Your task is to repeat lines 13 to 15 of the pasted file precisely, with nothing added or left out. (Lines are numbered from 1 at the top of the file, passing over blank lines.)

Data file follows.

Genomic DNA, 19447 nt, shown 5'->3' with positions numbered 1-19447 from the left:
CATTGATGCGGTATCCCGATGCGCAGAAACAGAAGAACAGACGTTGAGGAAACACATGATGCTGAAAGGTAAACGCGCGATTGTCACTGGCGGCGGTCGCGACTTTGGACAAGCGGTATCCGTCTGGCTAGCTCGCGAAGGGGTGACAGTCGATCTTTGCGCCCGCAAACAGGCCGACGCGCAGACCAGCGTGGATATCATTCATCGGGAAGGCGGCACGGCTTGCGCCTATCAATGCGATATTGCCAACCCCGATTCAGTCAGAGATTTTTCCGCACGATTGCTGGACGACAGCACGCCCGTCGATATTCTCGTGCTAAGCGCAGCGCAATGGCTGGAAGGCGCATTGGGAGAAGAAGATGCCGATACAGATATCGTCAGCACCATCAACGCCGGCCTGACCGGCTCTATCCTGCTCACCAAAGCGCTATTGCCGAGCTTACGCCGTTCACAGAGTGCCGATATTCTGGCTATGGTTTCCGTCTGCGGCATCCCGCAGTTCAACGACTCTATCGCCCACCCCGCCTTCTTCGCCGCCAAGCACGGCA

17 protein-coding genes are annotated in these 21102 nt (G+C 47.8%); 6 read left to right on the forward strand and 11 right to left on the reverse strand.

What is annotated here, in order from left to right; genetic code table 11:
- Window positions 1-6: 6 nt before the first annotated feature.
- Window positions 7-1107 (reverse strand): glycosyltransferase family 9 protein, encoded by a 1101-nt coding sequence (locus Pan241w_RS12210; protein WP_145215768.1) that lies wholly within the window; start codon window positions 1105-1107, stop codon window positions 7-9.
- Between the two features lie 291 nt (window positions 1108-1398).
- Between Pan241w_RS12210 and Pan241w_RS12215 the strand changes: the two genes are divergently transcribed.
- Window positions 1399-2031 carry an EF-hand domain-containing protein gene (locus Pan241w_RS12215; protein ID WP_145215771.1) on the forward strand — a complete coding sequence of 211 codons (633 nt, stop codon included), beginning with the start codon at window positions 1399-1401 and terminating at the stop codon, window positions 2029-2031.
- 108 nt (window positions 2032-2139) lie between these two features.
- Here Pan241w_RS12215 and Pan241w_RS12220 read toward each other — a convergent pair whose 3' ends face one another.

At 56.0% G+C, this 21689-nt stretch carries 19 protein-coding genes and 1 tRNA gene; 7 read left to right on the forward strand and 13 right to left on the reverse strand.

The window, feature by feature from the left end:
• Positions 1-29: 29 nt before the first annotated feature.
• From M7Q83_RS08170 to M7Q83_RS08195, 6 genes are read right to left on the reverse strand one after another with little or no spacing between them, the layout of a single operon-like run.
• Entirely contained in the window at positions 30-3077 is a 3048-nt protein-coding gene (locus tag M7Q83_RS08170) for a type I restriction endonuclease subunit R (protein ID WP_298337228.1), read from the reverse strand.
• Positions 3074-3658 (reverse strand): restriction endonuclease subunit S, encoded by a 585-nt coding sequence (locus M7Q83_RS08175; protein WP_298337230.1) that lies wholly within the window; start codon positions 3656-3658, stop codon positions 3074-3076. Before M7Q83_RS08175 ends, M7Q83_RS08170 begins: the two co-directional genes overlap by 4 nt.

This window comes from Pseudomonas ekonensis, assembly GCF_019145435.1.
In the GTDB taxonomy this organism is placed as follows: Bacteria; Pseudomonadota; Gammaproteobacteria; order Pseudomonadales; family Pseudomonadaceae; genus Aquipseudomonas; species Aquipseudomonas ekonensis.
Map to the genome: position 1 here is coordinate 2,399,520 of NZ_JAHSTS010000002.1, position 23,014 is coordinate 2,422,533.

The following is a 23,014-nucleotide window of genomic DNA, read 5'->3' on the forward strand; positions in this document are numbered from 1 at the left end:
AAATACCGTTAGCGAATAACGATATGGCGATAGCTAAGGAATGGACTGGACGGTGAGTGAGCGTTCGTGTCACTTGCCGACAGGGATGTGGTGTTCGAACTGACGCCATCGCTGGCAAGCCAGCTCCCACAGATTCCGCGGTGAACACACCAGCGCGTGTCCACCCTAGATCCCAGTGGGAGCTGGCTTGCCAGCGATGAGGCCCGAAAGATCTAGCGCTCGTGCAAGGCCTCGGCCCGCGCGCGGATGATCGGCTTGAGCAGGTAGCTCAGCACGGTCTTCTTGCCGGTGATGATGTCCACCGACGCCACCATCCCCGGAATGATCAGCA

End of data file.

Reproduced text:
The window, feature by feature from the left end:
• Positions 1-29: 29 nt before the first annotated feature.
• From M7Q83_RS08170 to M7Q83_RS08195, 6 genes are read right to left on the reverse strand one after another with little or no spacing between them, the layout of a single operon-like run.